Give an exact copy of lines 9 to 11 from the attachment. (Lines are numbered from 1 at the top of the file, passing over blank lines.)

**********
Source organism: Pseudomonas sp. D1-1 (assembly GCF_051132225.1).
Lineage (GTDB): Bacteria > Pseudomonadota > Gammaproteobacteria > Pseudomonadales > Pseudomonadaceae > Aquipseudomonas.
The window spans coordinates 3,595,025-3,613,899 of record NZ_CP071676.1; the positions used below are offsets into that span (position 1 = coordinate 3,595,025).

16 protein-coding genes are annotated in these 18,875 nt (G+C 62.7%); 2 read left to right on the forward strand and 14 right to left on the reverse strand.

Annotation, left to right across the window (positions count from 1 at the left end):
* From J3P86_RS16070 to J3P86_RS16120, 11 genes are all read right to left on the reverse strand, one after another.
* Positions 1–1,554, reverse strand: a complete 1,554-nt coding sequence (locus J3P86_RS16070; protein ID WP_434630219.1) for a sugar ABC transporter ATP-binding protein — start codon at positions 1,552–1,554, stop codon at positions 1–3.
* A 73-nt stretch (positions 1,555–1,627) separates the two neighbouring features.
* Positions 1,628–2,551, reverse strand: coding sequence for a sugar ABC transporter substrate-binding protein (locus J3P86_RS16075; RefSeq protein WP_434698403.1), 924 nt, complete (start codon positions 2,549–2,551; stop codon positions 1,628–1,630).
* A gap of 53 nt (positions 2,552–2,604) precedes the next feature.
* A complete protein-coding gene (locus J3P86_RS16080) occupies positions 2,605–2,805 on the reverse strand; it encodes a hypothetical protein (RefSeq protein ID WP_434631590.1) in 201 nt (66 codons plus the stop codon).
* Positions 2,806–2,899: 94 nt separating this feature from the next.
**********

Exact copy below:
* Positions 1,628–2,551, reverse strand: coding sequence for a sugar ABC transporter substrate-binding protein (locus J3P86_RS16075; RefSeq protein WP_434698403.1), 924 nt, complete (start codon positions 2,549–2,551; stop codon positions 1,628–1,630).
* A gap of 53 nt (positions 2,552–2,604) precedes the next feature.
* A complete protein-coding gene (locus J3P86_RS16080) occupies positions 2,605–2,805 on the reverse strand; it encodes a hypothetical protein (RefSeq protein ID WP_434631590.1) in 201 nt (66 codons plus the stop codon).